2020: The year of the Tokyo Olympics – and 8K?
There’s nothing quite like a major sporting event to get broadcasters excited – and sporting events don’t get any bigger than the Olympics. Over 3.6 billion of us watched the 2016 Games in Rio de Janeiro – and similar viewing figures are expected for the 2020 event in Japan. Next year, for the first time, the Olympics will feature baseball/softball, karate, skateboarding, sport climbing and surfing. 11,000 competitors from 206 countries will descend on Tokyo.
But: how will we be watching? Will it be in HD? In UltraHD? Or perhaps in 8K – becoming known as Super High Definition (as opposed to Ultra High Definition for 4K)? That last option seems unlikely – unless you live in Japan or Italy. Japan is no surprise: national broadcaster NHK has been the leading player in developing an 8K ecosystem – the company calls it Super Hi-Vision – and, in fact, some of its coverage of the recent Rugby World Cup was in 8K. In December last year, NHK launched the world’s first 8K TV channel – BS8K.
Italy is perhaps more surprising: back at the beginning of the year, Italian national broadcaster RAI announced that it would cover the Olympics in 8K.
So: will the year of the Tokyo Olympics be the year in which 8K really takes off in homes around the world? It’s an interesting question for a number of reasons. There are many reasons why it won’t. First: there will be very little 8K content available – and that’s not likely to change any time soon. Second: 8K TVs are still very expensive. Take a 55” screen, which is probably the smallest size that might make the enhanced image quality visible. Today: a 4K set will cost you around €1,500. Its 8K equivalent will be around €3,000. Third, and perhaps most telling: can you really tell the difference between 4K and 8K on a typical home-sized screen?
That latter point is much debated. But: here’s an interesting thing. The very large majority of movie theatres around the world are now equipped with digital – rather than film – projectors. Movie theatre screens are about as big as you can get – right? So you’d think that movie theatre owners would have rushed out to deploy 4K resolution projectors as soon as they became available, displacing the 2K projectors that were the drivers of the digital cinema transformation. But they didn’t. Why? Because, it seems, they believe audiences really can’t tell the difference between HD and UltraHD – even on a screen 20 metres wide. A number of operators have been quoted as saying they don’t believe 4K offers a premium viewing experience.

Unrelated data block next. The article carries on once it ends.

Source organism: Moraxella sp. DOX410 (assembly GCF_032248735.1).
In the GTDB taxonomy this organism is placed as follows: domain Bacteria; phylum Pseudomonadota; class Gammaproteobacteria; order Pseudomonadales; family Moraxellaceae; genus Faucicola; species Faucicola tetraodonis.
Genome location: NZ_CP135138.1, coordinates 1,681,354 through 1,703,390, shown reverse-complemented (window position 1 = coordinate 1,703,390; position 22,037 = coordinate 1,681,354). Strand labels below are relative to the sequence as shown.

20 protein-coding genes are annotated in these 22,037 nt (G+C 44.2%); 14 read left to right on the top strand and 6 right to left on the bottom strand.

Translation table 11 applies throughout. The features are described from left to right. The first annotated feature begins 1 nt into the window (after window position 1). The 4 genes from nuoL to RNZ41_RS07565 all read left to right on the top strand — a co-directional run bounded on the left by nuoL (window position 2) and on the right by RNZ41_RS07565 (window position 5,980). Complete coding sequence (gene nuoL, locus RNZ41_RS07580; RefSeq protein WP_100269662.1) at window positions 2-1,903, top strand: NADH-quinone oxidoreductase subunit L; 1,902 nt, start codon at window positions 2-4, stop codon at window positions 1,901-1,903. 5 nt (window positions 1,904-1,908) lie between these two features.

That’s counterintuitive. 4K offers four times the pixel count of 2K/HD (and 8K offers 16 times the number). Surely, on a big screen, that’s got to mean something? For the average viewer, it appears, the answer is that it doesn’t.
De facto standard
But here’s the thing. We may not be able to tell the difference in terms of image quality – but we’ve rushed out in our droves to buy 4K TVs. There are, apparently, 50 million of them already installed in American homes. Look in any consumer electronics store, and you’ll struggle to find HD TVs, other than at the very low end of the market. The de facto standard has become 4K – even though we can’t see the difference, and there’s relatively little native 4K content to watch.
And: today, you’ll pay around the same for a 4K TV as you would have paid for an HD TV two or three years ago.
The story of the inexorable rise of 4K TV is instructive when it comes to answering the question about whether 8K TV will ever become mainstream. Despite there being no content and no distinguishable difference in picture quality, 4K is now the standard. Yes, there was a time when 4K TVs commanded a fairly hefty price premium – but, as ever with the consumer electronics industry, economies of scale rapidly made them more affordable.
Simply: there won’t be any 8K content and we won’t be able to see the difference – but as the price premium gradually diminishes, there’s no reason why we won’t embrace 8K just like we’ve embraced 4K.
Leading the charge
Eventually, of course, there will be 8K content, with the likes of Netflix and Amazon Prime likely to lead the charge, just as they did with 4K. And: never underestimate the wonders that can be achieved by upscaling. Traditional broadcast will struggle with 8K, just as it’s still struggling with 4K – but as increasing numbers of us cut the cord and consume our content via OTT services, that’s unlikely to be a barrier to the uptake of Super High Definition.
So: 2020 might be the year of 8K – but probably not. 2021? 2022? Who knows? As ever, the future is uncertain – but our customers aren’t concerned. Why?
Hopefully, you stopped by our stand at IBC and saw us demonstrating the VB440 handling 8K network traffic – processing the 48 Gbits of data/33 million pixels required for 8K resolution. But: we didn’t demonstrate it because we expect our customers to need an 8K-capable network probe any time in the near future. Rather, what we showed was that the VB440 is a future-proof solution: buy it for today’s needs, and be confident it will also be ideal for tomorrow’s needs – whatever those are, and whenever they happen. When 8K comes, our customers will be ready for it.